Izzie Crane was just this side of miserable. Tarrytown was a sleepy little place. She’d wanted some peace and quiet after divorcing Bob, sure, but this was ridiculous.
Oh well. Her contract at the school was only for a year, and there was no reason to expect that it would be renewed. As much as she disliked the town, so too did the town dislike her.
Well, maybe not all of them. Kat Van Tassel was good fun to hang around with – oh, and the tales that woman could spin!
They met for coffee every Thursday. Kat would give her the latest town gossip and a history lesson on the town that beat anything in Izzie’s textbooks. Sometimes Kat regaled her with recent history – dirt on the parents who seemed to live to make Izzie’s day a nightmare. Other times, the stories Kat told were practically ancient.
The Revolutionary War featured heavily in this area of the state and the way Kat told it, nearly every man that fell in that war had taken up residence in a forested hollow just outside Tarrytown. Izzie loved that spot, and she felt lucky that her small rented cottage was on the other side of it. Besides, the old covered bridge seemed like a lovely place for a romantic stroll, and she told Kat so.
“Sure, you say that now,” Kat laughed. “But just imagine walking home – after midnight, of course – and being stuck in that covered bridge, hemmed in by the restless dead. I haven’t even told you about the Headless Horseman, yet.”
Izzie rolled her eyes. “Kat, everyone has heard of the Headless Horseman. Wasn’t he some Hessian soldier who lost his head to a cannon ball?” She lowered her voice until it was just a whisper. “He roams the night looking for his head and woe to those who stand in his way!”
Kat laughed. “You tell a good story there, Ms. Crane, but I wouldn’t scoff at the undead. The Hessian still hasn’t found his head, and I certainly wouldn’t want to be the one he fancied.”
Izzie grinned. Kat wasn’t going to give it up, but was part of her charm. It certainly made for entertaining company every Thursday. And, her stories helped Izzie get into the spirit of the holidays.
Halloween was just around the corner. Kat and her boyfriend, Brom, were throwing a costume party, and in an effort to help the town accept Ms. Crane, Izzie was the guest of honor. It was Kat’s idea, of course. Brom had all-but spearheaded the effort to make Izzie’s year of teaching a misery. But, he was devoted to Kat, so when he answered the door to Izzie’s cloaked form, he plastered a smile on his face and let her in.
“Izzie – what are you wearing?”
“I found the horseman’s head,” Izzie said through the cloak she’d rigged to cover her head. She lifted the lid off the pumpkin and pulled out the bottle of wine she’d stored there. “For my hostess.”
Kat shook her head and grinned. “So much for me trying to show you off tonight, Izzie. No one can see you.”
“But think of it this way, Kat – maybe they’ll consider it an honor. Besides, I’m not looking for dates, just a good time.”
“Well, then we’ll have it. Come on, I think I heard the doorbell. Let’s relieve Brom on door duty. I think you should greet the guests.”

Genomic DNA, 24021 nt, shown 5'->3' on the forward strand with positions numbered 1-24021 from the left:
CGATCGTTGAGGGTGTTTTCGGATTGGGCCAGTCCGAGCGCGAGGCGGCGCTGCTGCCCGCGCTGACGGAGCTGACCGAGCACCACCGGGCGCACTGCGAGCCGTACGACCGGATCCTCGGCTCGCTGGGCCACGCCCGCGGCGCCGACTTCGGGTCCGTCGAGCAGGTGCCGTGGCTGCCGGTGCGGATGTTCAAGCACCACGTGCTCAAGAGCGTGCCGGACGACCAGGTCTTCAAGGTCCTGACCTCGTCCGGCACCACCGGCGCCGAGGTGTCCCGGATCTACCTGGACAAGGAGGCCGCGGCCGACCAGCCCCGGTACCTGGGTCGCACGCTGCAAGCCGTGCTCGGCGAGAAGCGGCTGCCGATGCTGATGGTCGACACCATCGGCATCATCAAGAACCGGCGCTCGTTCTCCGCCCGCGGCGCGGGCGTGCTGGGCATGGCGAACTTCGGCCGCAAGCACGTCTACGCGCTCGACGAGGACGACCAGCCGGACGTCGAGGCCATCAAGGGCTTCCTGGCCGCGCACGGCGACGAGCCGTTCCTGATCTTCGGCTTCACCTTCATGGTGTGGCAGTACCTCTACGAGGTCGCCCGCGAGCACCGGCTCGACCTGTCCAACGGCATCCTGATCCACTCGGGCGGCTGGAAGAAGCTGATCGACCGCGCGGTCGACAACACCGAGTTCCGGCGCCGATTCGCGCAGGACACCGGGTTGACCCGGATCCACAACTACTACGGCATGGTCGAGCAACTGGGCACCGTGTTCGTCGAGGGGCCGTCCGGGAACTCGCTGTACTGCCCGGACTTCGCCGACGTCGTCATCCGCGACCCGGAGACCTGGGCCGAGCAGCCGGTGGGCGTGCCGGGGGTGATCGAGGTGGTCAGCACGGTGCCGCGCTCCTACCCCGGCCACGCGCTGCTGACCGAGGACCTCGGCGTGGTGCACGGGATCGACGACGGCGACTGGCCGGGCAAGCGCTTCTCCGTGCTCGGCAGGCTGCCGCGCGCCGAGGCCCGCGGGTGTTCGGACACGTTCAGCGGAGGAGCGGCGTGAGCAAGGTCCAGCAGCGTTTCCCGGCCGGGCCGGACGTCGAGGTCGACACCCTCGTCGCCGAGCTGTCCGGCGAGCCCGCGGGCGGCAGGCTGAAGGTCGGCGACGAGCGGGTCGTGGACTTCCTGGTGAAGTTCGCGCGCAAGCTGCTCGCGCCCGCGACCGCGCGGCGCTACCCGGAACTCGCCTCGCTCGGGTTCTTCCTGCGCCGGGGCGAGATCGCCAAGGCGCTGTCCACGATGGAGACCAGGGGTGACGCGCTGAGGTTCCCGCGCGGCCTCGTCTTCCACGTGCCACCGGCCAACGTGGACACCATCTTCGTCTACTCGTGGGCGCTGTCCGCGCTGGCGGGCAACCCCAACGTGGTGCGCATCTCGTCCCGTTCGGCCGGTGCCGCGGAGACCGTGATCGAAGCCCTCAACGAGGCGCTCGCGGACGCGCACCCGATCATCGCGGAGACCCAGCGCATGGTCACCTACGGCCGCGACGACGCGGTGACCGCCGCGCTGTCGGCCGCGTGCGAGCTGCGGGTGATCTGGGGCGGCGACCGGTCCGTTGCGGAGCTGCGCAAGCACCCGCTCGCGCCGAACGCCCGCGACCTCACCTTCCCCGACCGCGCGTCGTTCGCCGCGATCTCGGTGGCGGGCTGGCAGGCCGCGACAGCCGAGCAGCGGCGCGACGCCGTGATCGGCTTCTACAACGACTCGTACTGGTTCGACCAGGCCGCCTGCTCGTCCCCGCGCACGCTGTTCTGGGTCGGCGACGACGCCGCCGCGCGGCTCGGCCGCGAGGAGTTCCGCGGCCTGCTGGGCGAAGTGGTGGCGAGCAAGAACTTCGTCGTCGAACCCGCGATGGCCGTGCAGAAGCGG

Several hours, and several glasses of wine later, the guests were starting to leave. Izzie had delighted Kat by participating in their ghostly tales and revelry. The only one who didn’t seem impressed was Brom, who was now glowering at her from the bar.
Izzie couldn’t decide if he was jealous of her friendship with Kat, or if he was just a bad-tempered grump who disliked outsiders. Regardless, she paid him no mind as she bid her hostess goodbye.
“Be careful, Izzie. Are you sure you won’t let me drive you home?”
“You have had far too many glasses for me to even consider letting you drive me home. Besides, I have the pumpkin. He’ll scare off any ghouls – human or otherwise.”
Kat giggled and waved her off.
The night was cool but Izzie was happy in her cloak. The pumpkin was starting to get heavy in her arms, but she wanted it for her cottage. Besides, it was a talisman of sorts, and as the bridge neared, she irrationally felt it might protect her. It was after midnight.
She was happily recounting the night in her head and didn’t hear the sound of hooves on the pavement until a waft of heated air lifted the hem of her cloak. Dead leaves swirled at her ankles.
Izzie turned and nearly dropped the pumpkin. The black horse snorted inches from her face. She slowly, reluctantly, allowed her eyes to rise to the horses’ rider. The rider was caped, like she, and headless, too. However, the rider was not holding himself still with terror, like she. The tilt of his shoulders seemed confused. He appeared to be regarding her, wondering.
Izzie lifted up the pumpkin.
“A head for you?” she asked. Her voice quavered.
The rider urged his horse forward a few steps. He leaned down. The stench of brimstone made Izzie wrinkle her nose. She closed her eyes tight. She couldn’t outrun a horse, certainly not one with a rider such as this.
The horseman lifted the pumpkin from her hands. She opened her eyes, surprised, and peered out of the gap in her cloak. She watched with fascinated horror as he settled the jack o’lantern on his headless neck and roll his shoulders, as if adjusting the fit. She nearly fainted when the pumpkin-head turned and looked down at her.
“My thanks. It will do for tonight. May I give you a ride home?”
Izzie stared at the hand reaching down, offering to help her onto the horse. She wondered what he would do if she refused. Hell, what would he do if she agreed? She did notice though, that the smell of sulfur was beginning to wane. And his manner had been nice enough. Maybe all the horseman needed was a head . . .
She took his hand. Hadn’t she been complaining to Kat just the other day that nothing exciting happened in Tarrytown?
“So, do you like ghost stories, Ms. Crane?”